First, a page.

-President Jagdeo tells CI’s global awareness campaign

PRESIDENT Bharrat Jagdeo has once again put forward Guyana’s resolve to participate in the committed global fight against Climate Change.

The Guyanese Head of State, speaking at a Conservation International (CI) press conference in New York yesterday, said Guyana is ready to be a model for the world in devising international partnerships in this fight against climate change.

(Picture:  CI’s Global Awareness Campaign: From left, Chairman and
Chief Executive Officer of Conservation International Peter Zeligmann,
President Bharrat Jagdeo and CI’s President Mr. Russell Mittermeier
during yesterday’s event in New York.)

 

“Tropical deforestation must receive the same level of attention, resources, intellect and innovation as other global problems and partnership is the key to achieving this. Guyana is prepared to be a model for the world in devising these partnerships,” Mr. Jagdeo declared.

The conference was aimed at starting a global awareness campaign on the vital and often overlooked role forests play as an immediate and cost-effective solution for climate change.

The President, along with leading Hollywood actor and Vice-Chairman of the Board of Directors of CI, Harrison Ford; Chairman and CEO of CI, Peter Seligmann, and the President of CI, Russ Mittermeier hosted the press conference.

The campaign is being held under the theme ‘Lost there, felt here’.

President Jagdeo observed the immense contribution that tropical forests make to the world, and pointed out that future generations all over the earth deserve that forest destruction is slowed.

He listed the benefits of tropical forests, including providing an enormous sink for greenhouse gases which must be sequestered in the global fight against climate change, allowing rainfall which sustains agriculture, providing medicines that improve the health of persons everywhere, and with an unequalled biodiversity that offers solutions to problems for generations to come.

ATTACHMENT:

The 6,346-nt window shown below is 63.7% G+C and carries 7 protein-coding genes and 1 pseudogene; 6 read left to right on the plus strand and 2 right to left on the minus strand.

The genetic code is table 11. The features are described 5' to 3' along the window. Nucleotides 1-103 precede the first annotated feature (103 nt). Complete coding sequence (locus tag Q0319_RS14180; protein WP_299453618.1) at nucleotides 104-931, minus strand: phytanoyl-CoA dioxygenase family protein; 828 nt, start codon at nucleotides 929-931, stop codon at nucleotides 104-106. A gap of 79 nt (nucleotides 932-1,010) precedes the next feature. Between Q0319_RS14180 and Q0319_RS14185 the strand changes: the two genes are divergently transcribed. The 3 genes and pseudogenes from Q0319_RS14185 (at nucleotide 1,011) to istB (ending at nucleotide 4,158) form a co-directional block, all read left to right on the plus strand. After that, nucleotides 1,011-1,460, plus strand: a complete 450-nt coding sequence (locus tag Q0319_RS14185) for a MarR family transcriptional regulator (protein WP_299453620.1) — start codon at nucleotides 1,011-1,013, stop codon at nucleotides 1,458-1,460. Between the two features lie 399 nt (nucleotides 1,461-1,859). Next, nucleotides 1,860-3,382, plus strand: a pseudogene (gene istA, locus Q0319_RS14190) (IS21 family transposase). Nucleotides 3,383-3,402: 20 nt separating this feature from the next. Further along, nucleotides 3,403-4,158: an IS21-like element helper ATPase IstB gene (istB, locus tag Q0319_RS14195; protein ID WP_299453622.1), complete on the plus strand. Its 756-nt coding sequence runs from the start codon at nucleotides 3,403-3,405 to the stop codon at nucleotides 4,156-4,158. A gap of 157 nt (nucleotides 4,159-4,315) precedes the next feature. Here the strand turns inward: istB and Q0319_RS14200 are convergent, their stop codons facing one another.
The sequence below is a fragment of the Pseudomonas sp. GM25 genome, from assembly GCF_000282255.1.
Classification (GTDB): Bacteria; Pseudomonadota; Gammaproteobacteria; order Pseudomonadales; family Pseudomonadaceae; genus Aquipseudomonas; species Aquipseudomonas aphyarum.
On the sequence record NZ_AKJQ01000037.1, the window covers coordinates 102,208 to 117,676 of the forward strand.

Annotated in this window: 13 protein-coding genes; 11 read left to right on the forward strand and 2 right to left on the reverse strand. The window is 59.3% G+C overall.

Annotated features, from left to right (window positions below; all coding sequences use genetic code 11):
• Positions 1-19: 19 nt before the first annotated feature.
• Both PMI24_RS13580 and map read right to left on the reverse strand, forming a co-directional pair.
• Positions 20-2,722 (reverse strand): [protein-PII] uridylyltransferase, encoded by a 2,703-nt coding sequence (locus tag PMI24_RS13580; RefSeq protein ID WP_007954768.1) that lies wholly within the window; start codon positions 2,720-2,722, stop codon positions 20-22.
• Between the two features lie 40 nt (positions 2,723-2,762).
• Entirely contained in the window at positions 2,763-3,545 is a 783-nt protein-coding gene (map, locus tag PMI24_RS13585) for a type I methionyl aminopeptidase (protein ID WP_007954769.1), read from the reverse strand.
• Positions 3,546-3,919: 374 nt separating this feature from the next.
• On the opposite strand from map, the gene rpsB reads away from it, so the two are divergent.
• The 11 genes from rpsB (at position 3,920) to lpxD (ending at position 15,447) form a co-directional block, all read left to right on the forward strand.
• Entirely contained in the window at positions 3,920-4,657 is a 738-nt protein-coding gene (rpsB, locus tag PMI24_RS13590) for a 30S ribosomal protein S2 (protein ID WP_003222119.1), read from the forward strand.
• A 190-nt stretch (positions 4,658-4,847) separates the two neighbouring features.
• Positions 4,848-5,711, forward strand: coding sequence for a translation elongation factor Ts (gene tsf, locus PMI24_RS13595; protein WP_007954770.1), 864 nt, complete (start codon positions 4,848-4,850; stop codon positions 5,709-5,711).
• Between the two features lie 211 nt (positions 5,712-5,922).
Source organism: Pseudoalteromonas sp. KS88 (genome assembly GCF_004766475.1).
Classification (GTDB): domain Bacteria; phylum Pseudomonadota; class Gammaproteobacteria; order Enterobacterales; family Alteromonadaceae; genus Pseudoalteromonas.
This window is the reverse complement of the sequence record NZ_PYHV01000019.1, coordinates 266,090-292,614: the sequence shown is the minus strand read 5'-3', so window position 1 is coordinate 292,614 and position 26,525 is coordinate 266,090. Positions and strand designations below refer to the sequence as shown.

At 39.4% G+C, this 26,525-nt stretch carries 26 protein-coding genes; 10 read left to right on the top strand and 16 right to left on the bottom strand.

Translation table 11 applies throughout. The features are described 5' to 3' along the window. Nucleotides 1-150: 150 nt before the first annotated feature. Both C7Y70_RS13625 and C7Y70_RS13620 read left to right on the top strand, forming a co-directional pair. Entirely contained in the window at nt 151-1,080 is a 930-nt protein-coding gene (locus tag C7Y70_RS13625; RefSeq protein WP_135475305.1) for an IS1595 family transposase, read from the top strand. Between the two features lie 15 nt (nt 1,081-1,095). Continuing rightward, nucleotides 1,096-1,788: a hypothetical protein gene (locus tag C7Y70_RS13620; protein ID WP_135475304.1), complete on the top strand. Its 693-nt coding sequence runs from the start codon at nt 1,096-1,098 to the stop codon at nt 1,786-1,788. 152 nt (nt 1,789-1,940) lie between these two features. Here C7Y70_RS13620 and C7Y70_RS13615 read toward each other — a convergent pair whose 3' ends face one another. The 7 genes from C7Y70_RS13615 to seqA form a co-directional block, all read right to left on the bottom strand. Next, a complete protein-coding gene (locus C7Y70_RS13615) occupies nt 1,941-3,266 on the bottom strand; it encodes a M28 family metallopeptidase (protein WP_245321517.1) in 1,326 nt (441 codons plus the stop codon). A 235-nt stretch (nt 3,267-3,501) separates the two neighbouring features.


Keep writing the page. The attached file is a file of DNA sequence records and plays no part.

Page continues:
President Jagdeo pointed out that while climate change might result in North Americans and Europeans having to pay more for SUVs and other luxury items, in poor countries across Africa, Asia and Latin America, it would mean a matter of life or death, the difference between eating and starving, or the destruction of livelihoods of entire communities.

“In these circumstances, nobody can say with a clear conscience that communities should not seek to utilise the resources that are present in their forests.

And if the forests are to be preserved, “We must make it more valuable to leave our trees standing than to cut them down.”

And this can be achieved if three things are done, the President posited.

** Firstly, for the forging of any post-Kyoto climate agreement, the international community must devise solutions that are proportional to the causes of climate change.

He said that while the economics make it clear that avoiding tropical deforestation remains the largest and most cost-effective abatement solution there is, when compared with the attention given for example to the role of aviation in climate change, the cause of less than 3 per cent global emissions, the lack of incentives to combat tropical deforestation is the single most glaring example of the lack of proportion in addressing climate change.